Nooijen, C. F, del Pozo-Cruz, B., Nyberg, G., Sanders, T., Galanti, M. R & Forsell, Y. (2018). Are changes in occupational physical activity level compensated by changes in exercise behavior?. European Journal of Public Health,28(5), 940-943. United Kingdom: Oxford University Press. Retrieved from https://doi.org/10.1093/eurpub/cky007
Background: Physically active occupations with high-energy expenditure may lead to lower motivation to exercise during leisure time, while the reverse can be hypothesized for sedentary occupations. The aim of this study was to investigate the impact of changing occupational activity level on exercise behavior. Methods: Data on occupational physical activity and leisure time exercise were taken from a population-based cohort, with surveys completed in 2010 and 2014. Using data on those employed in both years, two trajectories were analyzed: (i) participants who changed from sedentary to active occupations and (ii) participants who changed from active to sedentary occupations. Exercise was reported in hours per week and changes from 2010 to 2014 were categorized as decreased, increased or stable. Associations were expressed as ORs and 95% CIs adjusting for age, gender and education. Results: Data were available for 12 969 participants (57% women, aged 45 ± 9 years, 57% highly educated). Relative to participants whose occupational activity was stable, participants who changed to active occupations (n = 549) were more likely to decrease exercise (OR = 1.22, 95% CI = 1.02–1.47) and those who changed to sedentary occupations (n = 373) more likely to increase exercise levels (OR = 1.21, 95% CI = 0.97–1.52). Conclusion: People changing from sedentary to active occupations compensate by exercising less, and those changing from physically active to sedentary occupations seem to compensate by exercising more in their leisure time. When developing and evaluating interventions to reduce occupational sedentary behavior or to promote exercise, mutual influences on physical activity of different contexts should be considered.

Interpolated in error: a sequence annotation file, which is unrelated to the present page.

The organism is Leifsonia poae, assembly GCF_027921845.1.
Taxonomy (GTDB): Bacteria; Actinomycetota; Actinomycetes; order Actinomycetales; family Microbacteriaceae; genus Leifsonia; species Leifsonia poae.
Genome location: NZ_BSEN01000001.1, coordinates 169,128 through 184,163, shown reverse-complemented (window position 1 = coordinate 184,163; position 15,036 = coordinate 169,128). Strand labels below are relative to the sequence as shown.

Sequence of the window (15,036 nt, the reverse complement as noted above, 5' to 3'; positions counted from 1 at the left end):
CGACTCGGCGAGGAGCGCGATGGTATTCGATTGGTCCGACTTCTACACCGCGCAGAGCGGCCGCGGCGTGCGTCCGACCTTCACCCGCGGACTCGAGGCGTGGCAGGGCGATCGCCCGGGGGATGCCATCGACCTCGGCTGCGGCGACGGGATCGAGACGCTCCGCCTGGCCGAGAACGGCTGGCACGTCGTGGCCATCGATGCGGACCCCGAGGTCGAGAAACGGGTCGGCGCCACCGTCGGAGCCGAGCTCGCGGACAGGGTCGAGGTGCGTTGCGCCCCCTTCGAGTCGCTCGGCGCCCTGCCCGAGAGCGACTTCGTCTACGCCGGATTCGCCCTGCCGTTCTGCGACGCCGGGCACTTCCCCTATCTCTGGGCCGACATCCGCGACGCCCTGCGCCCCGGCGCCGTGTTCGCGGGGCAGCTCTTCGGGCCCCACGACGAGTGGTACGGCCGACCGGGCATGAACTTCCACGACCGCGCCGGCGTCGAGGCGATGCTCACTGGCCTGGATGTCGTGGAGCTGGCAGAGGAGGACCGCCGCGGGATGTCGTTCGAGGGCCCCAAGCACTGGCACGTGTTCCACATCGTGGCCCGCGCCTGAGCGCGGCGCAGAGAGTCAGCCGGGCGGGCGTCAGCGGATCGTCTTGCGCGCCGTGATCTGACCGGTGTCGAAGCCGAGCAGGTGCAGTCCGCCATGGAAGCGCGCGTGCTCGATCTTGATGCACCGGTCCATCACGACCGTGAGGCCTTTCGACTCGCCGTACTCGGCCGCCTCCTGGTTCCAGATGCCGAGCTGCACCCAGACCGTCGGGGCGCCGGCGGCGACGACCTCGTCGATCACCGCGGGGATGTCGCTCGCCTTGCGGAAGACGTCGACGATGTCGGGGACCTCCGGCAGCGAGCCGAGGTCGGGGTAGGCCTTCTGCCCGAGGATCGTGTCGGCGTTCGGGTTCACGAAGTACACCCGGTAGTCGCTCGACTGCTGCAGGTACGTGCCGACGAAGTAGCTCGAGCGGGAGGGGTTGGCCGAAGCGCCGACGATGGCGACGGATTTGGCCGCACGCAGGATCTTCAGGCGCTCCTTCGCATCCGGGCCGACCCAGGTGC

Institute for Positive Psychology and Education
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